The response rates and duration of response in both trials, as determined by an independent review facility, provided substantial evidence of treatment effect in patients with relapsed Hodgkin lymphoma after ASCT and in those with relapsed sALCL. The Office of Hematology and Oncology Products approved licensing under Accelerated Approval regulations following its own independent analysis and an Oncologic Drugs Advisory Committee (ODAC) meeting review of the trial and outcomes. The single-arm design of the 2 phase II trials precluded reliable interpretation of the treatment effect on time-to- event endpoints, such as progression-free survival (PFS) and overall survival (OS), due to confounding effects from the natural history of the underlying disease and lack of a control group. The limited number of patients in the 2 trials and the single-arm design also precluded a comprehensive characterization of the safety profile. The members of the ODAC voted unanimously for accelerated approval based on the high response rate and durable responses observed for both indications.

Conversion from accelerated to regular approval is contingent upon satisfactory completion of clinical trials to verify and describe the clinical benefit of brentuximab vedotin. The applicant has agreed to conduct a randomized controlled trial of cyclophosphamide, doxorubicin, vincristine, and prednisone (CHOP) alone versus brentuximab vedotin in combination with cyclophosphamide, doxorubicin, and prednisone (CHP) as first-line treatment in patients with newly diagnosed CD30-positive mature T- and NK-cell lymphoma. The applicant also has agreed to conduct a randomized controlled trial of doxorubicin, bleomycin, vinblastine, and dacarbazine (ABVD) alone versus brentuximab vedotin in combination with doxorubicin, vinblastine, and dacarbazine (AVD) as first-line treatment in patients with advanced Hodgkin lymphoma. Bleomycin was removed from the ABVD combination with brentuximab following preliminary results of a trial of the combination that reported excessive pulmonary toxicity. Pulmonary toxicity occurred in 40% of patients who received the combination, and manifested as interstitial infiltration and/or inflammation observed on radiographs and computed tomography of the chest. The prescribing information has been revised to contraindicate the combination of brentuximab vedotin with bleomycin (15)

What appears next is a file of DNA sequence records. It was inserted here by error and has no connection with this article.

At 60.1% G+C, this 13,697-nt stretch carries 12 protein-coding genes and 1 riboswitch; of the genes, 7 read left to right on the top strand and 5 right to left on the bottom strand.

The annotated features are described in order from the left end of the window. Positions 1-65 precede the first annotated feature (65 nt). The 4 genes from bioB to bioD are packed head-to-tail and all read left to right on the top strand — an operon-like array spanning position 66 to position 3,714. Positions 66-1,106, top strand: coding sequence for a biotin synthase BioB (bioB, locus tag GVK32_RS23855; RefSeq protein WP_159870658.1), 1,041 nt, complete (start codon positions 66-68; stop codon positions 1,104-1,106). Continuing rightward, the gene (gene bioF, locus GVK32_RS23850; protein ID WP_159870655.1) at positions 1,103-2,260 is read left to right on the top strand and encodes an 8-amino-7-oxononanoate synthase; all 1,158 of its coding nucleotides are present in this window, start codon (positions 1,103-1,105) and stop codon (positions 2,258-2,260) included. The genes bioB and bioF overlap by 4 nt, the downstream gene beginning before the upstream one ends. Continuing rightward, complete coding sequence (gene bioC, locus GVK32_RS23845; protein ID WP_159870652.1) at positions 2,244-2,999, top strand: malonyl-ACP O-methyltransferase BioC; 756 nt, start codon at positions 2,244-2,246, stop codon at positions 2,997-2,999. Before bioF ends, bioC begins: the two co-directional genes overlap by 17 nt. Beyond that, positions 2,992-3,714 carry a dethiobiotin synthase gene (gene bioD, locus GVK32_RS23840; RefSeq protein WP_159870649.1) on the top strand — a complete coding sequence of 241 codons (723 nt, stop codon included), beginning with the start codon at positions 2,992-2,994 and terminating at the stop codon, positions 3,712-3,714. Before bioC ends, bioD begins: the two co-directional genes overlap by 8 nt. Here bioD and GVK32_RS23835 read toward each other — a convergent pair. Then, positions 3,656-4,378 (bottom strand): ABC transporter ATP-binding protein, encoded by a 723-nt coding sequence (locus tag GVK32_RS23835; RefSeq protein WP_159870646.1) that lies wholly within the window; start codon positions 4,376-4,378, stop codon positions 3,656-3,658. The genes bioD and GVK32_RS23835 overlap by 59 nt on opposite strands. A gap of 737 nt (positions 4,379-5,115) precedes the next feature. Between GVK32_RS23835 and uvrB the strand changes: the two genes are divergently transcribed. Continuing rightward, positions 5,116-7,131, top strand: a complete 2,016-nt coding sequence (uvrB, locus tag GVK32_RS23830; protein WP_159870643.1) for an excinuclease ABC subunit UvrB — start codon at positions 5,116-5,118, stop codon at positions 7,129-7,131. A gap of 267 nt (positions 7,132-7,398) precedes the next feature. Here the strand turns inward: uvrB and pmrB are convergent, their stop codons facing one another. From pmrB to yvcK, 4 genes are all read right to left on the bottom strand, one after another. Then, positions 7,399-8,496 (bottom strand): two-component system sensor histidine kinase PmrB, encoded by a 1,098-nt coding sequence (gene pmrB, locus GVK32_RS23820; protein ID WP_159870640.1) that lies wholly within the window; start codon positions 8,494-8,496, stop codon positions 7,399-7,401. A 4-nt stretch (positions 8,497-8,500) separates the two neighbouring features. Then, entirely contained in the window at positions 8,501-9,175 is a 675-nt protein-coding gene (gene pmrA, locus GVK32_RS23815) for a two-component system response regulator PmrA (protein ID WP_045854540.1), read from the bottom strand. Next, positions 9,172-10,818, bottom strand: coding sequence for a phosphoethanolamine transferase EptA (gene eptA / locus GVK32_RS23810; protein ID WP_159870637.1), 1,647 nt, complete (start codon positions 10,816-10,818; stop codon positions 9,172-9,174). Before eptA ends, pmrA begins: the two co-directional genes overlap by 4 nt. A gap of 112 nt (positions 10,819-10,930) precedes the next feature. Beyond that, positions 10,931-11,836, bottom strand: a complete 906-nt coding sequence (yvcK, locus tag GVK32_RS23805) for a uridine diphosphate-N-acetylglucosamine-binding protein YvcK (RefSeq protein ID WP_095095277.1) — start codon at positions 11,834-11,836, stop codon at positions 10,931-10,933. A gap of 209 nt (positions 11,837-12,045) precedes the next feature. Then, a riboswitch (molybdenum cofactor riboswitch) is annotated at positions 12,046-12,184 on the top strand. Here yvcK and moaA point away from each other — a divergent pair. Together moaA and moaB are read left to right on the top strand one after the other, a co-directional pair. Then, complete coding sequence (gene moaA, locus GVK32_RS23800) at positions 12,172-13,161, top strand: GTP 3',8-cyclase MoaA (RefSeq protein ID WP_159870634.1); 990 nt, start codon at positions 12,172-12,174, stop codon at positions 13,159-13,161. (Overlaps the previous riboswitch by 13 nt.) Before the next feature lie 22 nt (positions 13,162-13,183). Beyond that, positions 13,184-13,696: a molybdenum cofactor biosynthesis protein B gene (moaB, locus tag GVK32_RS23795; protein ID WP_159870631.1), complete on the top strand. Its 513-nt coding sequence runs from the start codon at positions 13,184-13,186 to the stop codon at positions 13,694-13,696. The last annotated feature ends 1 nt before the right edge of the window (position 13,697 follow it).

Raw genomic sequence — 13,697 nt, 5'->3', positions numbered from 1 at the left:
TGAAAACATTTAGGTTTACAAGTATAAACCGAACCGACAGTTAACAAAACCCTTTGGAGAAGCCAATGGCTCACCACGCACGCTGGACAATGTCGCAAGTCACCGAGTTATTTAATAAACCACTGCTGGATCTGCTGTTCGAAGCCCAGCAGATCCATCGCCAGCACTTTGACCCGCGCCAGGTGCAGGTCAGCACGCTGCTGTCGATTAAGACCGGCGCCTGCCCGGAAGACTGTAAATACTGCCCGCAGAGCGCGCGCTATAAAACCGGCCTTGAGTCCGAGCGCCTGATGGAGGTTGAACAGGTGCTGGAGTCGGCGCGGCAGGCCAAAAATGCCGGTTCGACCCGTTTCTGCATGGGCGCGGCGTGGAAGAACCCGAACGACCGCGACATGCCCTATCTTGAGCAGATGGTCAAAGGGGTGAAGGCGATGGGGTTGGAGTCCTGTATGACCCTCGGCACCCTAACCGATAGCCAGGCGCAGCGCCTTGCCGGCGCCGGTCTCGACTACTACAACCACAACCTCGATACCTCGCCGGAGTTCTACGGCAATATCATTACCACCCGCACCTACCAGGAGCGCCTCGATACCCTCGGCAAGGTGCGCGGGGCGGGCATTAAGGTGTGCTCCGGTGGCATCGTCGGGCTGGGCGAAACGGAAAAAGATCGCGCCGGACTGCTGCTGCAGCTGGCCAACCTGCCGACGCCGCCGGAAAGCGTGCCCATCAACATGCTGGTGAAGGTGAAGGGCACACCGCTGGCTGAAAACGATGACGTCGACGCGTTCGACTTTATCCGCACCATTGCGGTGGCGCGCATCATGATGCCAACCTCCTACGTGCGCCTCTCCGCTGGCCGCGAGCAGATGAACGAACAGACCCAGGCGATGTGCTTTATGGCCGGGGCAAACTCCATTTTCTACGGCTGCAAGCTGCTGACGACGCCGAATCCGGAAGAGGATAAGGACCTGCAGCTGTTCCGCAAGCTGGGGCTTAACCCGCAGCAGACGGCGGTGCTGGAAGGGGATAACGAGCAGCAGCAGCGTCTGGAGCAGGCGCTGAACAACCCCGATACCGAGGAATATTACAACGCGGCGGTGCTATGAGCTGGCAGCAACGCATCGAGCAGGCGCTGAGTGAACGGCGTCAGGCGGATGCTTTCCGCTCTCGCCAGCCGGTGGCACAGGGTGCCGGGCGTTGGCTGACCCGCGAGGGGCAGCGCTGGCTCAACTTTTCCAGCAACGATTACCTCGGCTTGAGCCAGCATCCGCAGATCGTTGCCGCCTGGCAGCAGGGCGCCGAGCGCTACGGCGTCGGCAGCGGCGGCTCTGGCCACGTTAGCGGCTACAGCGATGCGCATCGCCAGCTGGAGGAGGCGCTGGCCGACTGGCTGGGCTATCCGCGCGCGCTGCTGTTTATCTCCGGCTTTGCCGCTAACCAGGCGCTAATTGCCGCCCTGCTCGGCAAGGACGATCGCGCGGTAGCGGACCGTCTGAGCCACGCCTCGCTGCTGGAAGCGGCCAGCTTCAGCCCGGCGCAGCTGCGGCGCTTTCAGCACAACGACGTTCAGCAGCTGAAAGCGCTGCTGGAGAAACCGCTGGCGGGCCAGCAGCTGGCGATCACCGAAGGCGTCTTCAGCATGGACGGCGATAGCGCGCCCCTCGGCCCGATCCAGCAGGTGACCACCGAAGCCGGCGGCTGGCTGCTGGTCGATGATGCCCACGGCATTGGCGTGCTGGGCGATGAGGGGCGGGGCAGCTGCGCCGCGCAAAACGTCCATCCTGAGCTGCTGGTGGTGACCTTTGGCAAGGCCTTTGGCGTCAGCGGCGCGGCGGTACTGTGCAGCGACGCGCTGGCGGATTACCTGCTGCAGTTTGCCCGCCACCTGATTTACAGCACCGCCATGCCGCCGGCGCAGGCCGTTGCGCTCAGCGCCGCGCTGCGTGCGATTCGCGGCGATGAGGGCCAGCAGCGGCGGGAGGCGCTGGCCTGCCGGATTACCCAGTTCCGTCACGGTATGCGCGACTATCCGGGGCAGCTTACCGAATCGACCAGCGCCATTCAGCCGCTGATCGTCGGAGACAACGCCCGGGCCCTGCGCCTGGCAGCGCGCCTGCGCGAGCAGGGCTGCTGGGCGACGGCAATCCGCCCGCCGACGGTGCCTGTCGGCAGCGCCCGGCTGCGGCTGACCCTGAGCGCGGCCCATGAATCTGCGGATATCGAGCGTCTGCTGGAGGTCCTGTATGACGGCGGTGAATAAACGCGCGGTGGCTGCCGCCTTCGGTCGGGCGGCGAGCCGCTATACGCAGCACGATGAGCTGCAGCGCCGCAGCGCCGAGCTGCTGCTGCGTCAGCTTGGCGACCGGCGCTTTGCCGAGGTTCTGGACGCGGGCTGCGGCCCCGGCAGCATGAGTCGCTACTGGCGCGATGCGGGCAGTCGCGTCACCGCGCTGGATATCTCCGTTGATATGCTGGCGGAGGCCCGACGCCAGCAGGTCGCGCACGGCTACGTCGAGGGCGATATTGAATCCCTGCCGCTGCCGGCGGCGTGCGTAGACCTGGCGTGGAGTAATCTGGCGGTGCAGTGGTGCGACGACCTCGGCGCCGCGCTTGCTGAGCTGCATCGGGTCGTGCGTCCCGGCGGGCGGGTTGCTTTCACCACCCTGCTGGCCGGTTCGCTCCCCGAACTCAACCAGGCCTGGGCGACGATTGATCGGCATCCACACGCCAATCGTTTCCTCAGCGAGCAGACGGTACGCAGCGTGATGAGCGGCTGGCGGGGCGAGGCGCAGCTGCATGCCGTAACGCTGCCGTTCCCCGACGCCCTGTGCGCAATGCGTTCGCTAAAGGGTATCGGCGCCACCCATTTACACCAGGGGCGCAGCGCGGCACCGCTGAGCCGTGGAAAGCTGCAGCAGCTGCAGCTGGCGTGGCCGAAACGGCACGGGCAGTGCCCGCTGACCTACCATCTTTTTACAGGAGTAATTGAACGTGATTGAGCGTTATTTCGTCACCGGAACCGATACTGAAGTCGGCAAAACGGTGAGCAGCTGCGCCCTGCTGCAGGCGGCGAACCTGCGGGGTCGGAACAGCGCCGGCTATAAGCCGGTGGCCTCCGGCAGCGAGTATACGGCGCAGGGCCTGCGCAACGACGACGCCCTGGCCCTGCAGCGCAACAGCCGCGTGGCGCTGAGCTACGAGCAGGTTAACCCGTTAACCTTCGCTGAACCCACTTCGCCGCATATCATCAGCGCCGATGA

PFS was considered an acceptable endpoint for confirmation of clinical benefit for these disease settings because an OS endpoint would not likely be attained within a reasonable time frame. Both trials are designed to show superiority on the primary endpoint of PFS, as determined by an independent, blinded review facility. OS is a key secondary endpoint for each trial.

FDA did not require a validated CD30 in vitro diagnostic at the time of accelerated approval for brentuximab vedotin, as CD30 positivity is present in nearly 100% of the malignant cells in both conditions. For Trial 1, although the enrollment criteria did not specifically exclude nodular lymphocyte predominant Hodgkin lymphoma (NLPHL), patients with NLPHL were not enrolled because of the absence of CD30 expression (16).

The brentuximab vedotin BLA represented the first application submitted to the Agency that used the 2007 response criteria for lymphoma, which included the integration of FDG-PET scans in the response assessments. The performance of FDG-PET scans during response assessments only after cycles 4 and 7 led to difficulties in the interpretation of best response and response duration. To address this limitation, the FDA conducted sensitivity analyses using the 1999 response criteria that showed results consistent with the 2007 response criteria.

On August 19, 2011, FDA granted accelerated approval to brentuximab vedotin for the following indications: for the treatment of patients with Hodgkin lymphoma after failure of ASCT or after failure of at least 2 prior multiagent chemotherapy regimens in patients who are not ASCT candidates, and for the treatment of patients with sALCL after failure of at least one prior multiagent chemotherapy regimen. The FDA analysis of the 2 trials concluded that the response rates, durations, and the observed toxicities of the therapy supported a favorable benefit–risk outcome in each condition. Postapproval randomized clinical trials are in progress to address the requirement to verify clinical benefit.

No potential conflicts of interest were disclosed.

Conception and design: R. Angelo de Claro, K.M. McGinn, R. C. Kane, R. Pazdur

Development of methodology: R. Angelo de Claro, A. Khandelwal

Analysis and interpretation of data (e.g., statistical analysis, biostatistics, computational analysis): R. Angelo de Claro, K.M. McGinn, A. Khandelwal, B.A. Habtemariam, Y. Ouyang, K. Lee, K. Koti, M.D. Rothmann, F. Borrego, J. Brown, R.C. Kane, A. Farrell, R. Pazdur

Writing, review, and/or revision of the manuscript: R. Angelo de Claro, K.M. McGinn, V.E. Kwitkowski, J. Bullock, B.A. Habtemariam, Y. Ouyang, H. Saber, M. Shapiro, F. Borrego, K. Clouse, X.H. Chen, L. Akinsanya, R.C. Kane, E. Kaminskas, A. Farrell, R. Pazdur

Administrative, technical, or material support (i.e., reporting or organizing data, constructing databases): R. Angelo de Claro, B.A. Habtemariam, L. Akinsanya, R. Pazdur

Study supervision: R. Pazdur